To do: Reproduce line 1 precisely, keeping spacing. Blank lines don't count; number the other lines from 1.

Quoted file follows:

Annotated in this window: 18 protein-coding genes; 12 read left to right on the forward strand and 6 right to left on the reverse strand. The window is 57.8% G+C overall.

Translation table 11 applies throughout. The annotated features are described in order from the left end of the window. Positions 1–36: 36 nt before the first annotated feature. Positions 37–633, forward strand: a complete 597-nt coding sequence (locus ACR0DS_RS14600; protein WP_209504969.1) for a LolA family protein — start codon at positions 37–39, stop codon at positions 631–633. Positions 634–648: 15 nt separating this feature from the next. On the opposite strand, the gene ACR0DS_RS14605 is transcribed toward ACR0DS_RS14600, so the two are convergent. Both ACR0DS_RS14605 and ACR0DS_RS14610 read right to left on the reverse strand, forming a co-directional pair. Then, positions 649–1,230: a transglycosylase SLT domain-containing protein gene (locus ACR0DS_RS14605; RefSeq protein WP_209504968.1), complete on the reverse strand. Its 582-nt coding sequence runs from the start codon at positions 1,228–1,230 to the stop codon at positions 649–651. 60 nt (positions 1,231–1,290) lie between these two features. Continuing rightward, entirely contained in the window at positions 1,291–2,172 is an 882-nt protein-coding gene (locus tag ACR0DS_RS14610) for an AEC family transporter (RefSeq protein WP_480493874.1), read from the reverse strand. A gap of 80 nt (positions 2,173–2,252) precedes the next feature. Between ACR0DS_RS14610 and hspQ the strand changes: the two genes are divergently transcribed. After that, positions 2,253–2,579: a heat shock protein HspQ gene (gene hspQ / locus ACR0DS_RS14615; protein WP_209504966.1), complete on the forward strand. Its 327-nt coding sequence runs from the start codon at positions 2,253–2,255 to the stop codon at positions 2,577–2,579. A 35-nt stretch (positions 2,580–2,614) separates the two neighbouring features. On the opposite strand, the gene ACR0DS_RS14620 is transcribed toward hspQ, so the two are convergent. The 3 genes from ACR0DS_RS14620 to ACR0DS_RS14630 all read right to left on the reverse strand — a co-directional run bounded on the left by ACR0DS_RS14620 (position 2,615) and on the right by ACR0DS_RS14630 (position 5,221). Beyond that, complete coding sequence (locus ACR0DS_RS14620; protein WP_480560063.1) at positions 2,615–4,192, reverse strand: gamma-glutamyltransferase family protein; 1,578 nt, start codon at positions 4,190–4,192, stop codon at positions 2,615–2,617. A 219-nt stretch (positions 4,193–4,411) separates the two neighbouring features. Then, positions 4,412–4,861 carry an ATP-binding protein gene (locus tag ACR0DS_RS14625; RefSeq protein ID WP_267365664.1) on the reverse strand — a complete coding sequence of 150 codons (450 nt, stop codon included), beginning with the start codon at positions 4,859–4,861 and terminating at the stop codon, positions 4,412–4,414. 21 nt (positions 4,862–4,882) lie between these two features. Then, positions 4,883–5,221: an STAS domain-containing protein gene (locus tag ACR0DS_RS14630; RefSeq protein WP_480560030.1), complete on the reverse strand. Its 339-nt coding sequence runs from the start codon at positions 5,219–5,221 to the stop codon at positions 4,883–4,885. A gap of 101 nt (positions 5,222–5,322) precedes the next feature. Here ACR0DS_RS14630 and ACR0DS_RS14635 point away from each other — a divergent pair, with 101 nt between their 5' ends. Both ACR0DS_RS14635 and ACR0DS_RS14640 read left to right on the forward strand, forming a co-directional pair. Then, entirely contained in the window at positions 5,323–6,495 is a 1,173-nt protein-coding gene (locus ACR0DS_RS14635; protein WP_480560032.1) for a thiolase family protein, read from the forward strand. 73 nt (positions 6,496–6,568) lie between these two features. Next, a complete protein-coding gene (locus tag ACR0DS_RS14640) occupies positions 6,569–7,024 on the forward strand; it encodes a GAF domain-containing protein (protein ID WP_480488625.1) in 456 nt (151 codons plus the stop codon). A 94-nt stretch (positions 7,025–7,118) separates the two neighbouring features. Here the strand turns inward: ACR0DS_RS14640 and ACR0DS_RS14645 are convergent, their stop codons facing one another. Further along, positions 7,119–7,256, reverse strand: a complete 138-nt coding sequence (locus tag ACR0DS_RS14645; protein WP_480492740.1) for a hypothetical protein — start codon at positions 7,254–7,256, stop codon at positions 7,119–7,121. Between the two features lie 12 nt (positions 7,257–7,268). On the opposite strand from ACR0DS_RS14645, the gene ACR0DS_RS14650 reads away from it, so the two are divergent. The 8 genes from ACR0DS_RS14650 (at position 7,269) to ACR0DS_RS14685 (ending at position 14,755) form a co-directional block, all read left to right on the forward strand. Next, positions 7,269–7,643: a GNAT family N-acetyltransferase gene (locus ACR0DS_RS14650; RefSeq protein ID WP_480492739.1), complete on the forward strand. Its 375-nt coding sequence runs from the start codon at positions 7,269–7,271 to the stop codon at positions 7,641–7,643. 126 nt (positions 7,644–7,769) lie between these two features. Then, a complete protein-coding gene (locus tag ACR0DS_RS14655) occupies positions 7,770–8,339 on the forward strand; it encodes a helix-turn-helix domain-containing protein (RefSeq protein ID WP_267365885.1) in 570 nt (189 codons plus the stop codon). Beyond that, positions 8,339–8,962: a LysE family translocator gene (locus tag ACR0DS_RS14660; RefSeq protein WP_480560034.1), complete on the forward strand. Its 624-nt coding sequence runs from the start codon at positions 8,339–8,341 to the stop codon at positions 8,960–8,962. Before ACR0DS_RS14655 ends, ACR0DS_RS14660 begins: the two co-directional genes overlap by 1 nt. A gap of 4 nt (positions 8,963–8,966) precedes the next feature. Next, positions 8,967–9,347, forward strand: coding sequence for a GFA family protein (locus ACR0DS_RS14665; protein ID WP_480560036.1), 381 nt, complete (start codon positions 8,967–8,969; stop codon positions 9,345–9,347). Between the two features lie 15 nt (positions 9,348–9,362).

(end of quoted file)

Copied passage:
Annotated in this window: 18 protein-coding genes; 12 read left to right on the forward strand and 6 right to left on the reverse strand. The window is 57.8% G+C overall.